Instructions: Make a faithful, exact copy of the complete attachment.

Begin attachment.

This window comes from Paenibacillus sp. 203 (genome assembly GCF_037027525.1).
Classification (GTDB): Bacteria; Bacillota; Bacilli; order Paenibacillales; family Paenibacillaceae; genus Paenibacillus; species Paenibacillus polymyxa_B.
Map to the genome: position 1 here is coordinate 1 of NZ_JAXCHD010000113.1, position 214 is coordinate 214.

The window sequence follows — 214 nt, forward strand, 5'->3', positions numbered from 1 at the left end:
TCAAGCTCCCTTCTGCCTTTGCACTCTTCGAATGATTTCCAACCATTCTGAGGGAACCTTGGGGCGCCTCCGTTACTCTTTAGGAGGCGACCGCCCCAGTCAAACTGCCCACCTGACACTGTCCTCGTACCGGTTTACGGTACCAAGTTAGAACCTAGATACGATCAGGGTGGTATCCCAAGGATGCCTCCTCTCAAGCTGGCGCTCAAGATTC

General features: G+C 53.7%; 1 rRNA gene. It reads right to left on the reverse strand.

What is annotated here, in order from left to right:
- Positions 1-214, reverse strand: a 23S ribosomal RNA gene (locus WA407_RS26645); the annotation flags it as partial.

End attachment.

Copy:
This window comes from Paenibacillus sp. 203 (genome assembly GCF_037027525.1).
Classification (GTDB): Bacteria; Bacillota; Bacilli; order Paenibacillales; family Paenibacillaceae; genus Paenibacillus; species Paenibacillus polymyxa_B.
Map to the genome: position 1 here is coordinate 1 of NZ_JAXCHD010000113.1, position 214 is coordinate 214.

The window sequence follows — 214 nt, forward strand, 5'->3', positions numbered from 1 at the left end:
TCAAGCTCCCTTCTGCCTTTGCACTCTTCGAATGATTTCCAACCATTCTGAGGGAACCTTGGGGCGCCTCCGTTACTCTTTAGGAGGCGACCGCCCCAGTCAAACTGCCCACCTGACACTGTCCTCGTACCGGTTTACGGTACCAAGTTAGAACCTAGATACGATCAGGGTGGTATCCCAAGGATGCCTCCTCTCAAGCTGGCGCTCAAGATTC

General features: G+C 53.7%; 1 rRNA gene. It reads right to left on the reverse strand.

What is annotated here, in order from left to right:
- Positions 1-214, reverse strand: a 23S ribosomal RNA gene (locus WA407_RS26645); the annotation flags it as partial.